Nuclear Engineering – a bit of personal history

In 1967 I won a student scholarship with the United Kingdom Atomic Energy Authority (UKAEA), and went to Queen Mary College (QMC), London University, to study Nuclear Engineering. Over the next three years, during my summer breaks, I spent a total of six months on various projects at different UKAEA research sites. From my studies and experience on UKAEA sites, I gradually came to the conclusion that nuclear power is a really bad idea.

I tried to have reasoned discussions about the issues with my professor (David Leslie, RIP). This was particularly problematic, as one of the projects chosen for me by my UKAEA boss was to investigate major discrepancies between the theoretical model and the full-size physical model of (one fuel channel of) the emergency core cooling system for the Steam Generating Heavy Water Reactor (SGHWR) at the Winfrith Heath UKAEA site in Dorset. The model was heated electrically and used to test the operation of the emergency cooling system, which you don’t want to test on the real thing by allowing the reactor itself to overheat...

I realized what the flaw was in the theoretical model pretty quickly. What I didn’t realize until too late was that before his appointment at QMC Professor Leslie had been the lead theoretician in the team that designed the system.

I also raised the question of disposal of nuclear waste; Professor Leslie countered that nuclear fission was a stop-gap solution until nuclear fusion became a practical reality. I was sceptical, but didn’t say anything until I’d gone away and done some research. It didn’t take me long to work out that a fusion reactor, if feasible at all, could only operate with the support of at least similar (and probably considerably greater) nuclear fission capacity (see Nuclear Fusion?). After my experience trying to tell him about my doubts about SGHWR, I was very nervous about raising this issue with Professor Leslie.

I discussed all these things with the head of Mechanical Engineering (Meredith Thring, RIP), with whom I’d been friends since not long after arriving at QMC – we had a very similar outlook on life*. He said that I had to raise the questions, because they were important, and that he’d back me up if there were any repercussions.

Repercussions? I had a blazing row with Professor Leslie, who threatened me with ‘no degree’ and said ‘there are powerful and unscrupulous people in the industry, don’t open Pandora’s box, young man’. (Those are probably not his exact words, which I honestly don’t remember, but they certainly convey his meaning and tone.) I reported back to Professor Thring – and rapidly transferred to the Mechanical Engineering department. Half-way through my final year was rather late in my undergraduate career to make such a switch! But needs must when the Devil drives...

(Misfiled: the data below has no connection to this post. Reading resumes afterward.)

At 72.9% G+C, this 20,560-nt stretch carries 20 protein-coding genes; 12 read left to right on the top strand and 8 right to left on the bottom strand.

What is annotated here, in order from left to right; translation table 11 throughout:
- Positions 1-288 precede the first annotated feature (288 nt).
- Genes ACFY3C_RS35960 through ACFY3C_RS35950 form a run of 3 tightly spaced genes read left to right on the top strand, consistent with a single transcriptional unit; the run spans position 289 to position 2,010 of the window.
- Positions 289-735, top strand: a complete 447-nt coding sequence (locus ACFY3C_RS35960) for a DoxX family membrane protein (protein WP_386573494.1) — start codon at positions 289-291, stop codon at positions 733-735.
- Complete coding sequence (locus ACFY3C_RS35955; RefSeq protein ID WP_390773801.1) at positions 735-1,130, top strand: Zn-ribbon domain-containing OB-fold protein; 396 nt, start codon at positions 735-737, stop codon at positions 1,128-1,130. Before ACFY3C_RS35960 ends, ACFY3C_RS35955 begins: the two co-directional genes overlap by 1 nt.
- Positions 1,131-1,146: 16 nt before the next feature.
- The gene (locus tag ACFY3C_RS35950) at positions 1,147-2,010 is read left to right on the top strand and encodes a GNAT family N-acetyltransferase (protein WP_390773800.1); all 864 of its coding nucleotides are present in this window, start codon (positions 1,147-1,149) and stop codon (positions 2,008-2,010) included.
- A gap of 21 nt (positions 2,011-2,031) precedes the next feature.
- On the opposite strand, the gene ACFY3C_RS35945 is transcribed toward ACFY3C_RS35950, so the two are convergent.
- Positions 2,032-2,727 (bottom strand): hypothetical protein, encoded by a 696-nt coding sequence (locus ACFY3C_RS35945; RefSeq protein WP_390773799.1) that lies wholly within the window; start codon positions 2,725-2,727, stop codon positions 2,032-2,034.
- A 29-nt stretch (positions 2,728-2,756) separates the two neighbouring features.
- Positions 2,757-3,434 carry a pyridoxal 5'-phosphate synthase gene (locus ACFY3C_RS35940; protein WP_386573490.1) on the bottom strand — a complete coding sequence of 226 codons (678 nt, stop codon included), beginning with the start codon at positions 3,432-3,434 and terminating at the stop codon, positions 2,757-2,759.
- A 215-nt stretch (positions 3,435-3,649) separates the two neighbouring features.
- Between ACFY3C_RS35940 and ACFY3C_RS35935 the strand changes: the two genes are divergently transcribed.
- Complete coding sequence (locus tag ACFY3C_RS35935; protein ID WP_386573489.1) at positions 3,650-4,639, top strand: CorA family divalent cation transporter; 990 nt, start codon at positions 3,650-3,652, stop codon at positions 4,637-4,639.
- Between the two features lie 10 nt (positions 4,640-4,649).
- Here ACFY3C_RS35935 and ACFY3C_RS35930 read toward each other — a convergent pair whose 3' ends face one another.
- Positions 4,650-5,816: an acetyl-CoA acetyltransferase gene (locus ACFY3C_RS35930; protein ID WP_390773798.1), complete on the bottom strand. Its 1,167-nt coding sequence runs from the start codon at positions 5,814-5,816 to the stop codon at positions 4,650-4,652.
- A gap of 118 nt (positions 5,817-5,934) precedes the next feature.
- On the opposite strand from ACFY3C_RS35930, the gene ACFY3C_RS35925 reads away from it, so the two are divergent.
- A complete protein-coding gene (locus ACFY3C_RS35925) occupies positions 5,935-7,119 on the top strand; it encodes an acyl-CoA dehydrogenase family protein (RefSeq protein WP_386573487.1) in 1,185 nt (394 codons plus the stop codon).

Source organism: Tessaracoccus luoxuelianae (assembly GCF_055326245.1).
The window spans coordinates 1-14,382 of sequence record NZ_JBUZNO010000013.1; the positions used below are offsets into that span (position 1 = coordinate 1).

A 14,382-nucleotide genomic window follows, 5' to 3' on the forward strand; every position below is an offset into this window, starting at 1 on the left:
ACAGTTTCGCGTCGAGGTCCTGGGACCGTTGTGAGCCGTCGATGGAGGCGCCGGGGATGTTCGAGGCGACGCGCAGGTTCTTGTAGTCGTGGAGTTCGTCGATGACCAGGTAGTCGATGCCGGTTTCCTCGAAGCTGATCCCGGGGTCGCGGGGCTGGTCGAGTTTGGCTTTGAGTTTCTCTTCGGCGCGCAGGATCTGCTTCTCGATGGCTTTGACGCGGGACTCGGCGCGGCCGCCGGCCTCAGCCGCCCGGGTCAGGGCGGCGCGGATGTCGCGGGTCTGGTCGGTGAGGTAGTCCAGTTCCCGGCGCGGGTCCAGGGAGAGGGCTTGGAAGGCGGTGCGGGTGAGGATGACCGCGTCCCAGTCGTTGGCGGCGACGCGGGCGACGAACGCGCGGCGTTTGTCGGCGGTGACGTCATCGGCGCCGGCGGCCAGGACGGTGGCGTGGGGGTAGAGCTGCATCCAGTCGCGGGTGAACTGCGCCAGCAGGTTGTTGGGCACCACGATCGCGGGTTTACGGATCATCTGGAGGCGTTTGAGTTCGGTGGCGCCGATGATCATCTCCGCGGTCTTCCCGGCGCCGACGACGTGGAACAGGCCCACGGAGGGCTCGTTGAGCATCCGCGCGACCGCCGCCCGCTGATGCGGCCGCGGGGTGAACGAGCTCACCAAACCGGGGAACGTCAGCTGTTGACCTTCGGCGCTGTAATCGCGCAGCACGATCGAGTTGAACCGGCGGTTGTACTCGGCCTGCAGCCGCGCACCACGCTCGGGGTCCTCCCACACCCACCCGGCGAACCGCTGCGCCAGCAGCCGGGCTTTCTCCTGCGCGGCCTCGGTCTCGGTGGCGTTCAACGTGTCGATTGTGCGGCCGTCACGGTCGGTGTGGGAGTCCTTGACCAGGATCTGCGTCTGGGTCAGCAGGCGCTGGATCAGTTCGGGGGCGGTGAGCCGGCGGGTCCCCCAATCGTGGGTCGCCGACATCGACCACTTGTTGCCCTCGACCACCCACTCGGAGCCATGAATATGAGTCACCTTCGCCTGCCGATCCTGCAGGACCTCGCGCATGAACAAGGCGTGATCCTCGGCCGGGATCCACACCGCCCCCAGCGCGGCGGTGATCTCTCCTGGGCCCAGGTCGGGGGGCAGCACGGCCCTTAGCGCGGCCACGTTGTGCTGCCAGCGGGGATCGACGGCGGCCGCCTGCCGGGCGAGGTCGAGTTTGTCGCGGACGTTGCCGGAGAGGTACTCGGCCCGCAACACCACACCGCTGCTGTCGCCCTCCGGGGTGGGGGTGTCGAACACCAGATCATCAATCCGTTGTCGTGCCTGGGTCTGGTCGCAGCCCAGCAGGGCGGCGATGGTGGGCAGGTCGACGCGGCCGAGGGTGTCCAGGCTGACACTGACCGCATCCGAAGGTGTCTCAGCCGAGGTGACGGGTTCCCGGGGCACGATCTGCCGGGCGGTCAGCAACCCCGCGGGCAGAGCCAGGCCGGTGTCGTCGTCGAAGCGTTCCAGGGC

(This was four years before the murder of Karen Silkwood – you can imagine the effect that had on me at age twenty-five.)

One of the most important things I learned in those three years of nuclear engineering – apart from a solid grounding in nuclear physics, which doesn’t change when the particulars of nuclear reactor design change – was that nuclear engineers are just ordinary human beings, with human failings like everyone else. Grown-up children playing with preternatural fire, blasé about the risks, rationalizing their gung-ho attitude as hard as they can and defending their careers and their pride unmindful of the consequences for the wider community.

As a well-informed opponent of nuclear power, I’ve regarded it as incumbent upon me to ensure that I remain well-informed. That solid grounding in nuclear physics means that I have the theoretical framework that enables me to make sense of the vast amount of information that is available (and to be able to see when someone is bullshitting). Many of my deductions, and the processes I used in making them, are on this website.

For a vision of the future humankind might have, you might like to read my short story, The Temple at Zelalie.

* I attended an open lecture he gave shortly after I first arrived at QMC, possibly even during Freshers’ Week, I don’t remember. It was on Invention, and Ethics in Engineering (that may not have been the exact title, but it was something like that). It matched my own thoughts so well that I sought him out afterwards, and asked if he could be my tutor, although I wasn’t in his department. No, he couldn’t, not officially, but I was welcome to attend some of his tutorials anyway if they fitted into my timetable. I made sure they did! See also Meredith_Thring#Work.

For an example of a human failing of nuclear engineers (a fairly typical failing of anybody, but in this case it matters) see Turbulent Thoughts.
My first realization of the issue of human failings in engineers (nuclear ones in particular) was in the summer of 1968, see Pneumatics & Radioactivity.

In June 2014 I was at a meeting at the nuclear fusion research site at Culham, which was attended by many UKAEA bigwigs. At one point I was chatting with one of the bigwigs – sadly I utterly forget which one – and for some reason I mentioned some particular risk or other, and he simply said, ‘oh, one gets blasé about the risks.’ I don’t know whether he noticed my double-take. I didn’t say anything, I couldn’t think what to say. Drivers get blasé about the risks on the road, too – with predictable consequences. But at least those consequences are relatively minor. Minor? Are an untimely death or a few minor? Well, compared to the potential consequences of a nuclear accident they are.
(Why on Earth I was at such a meeting...)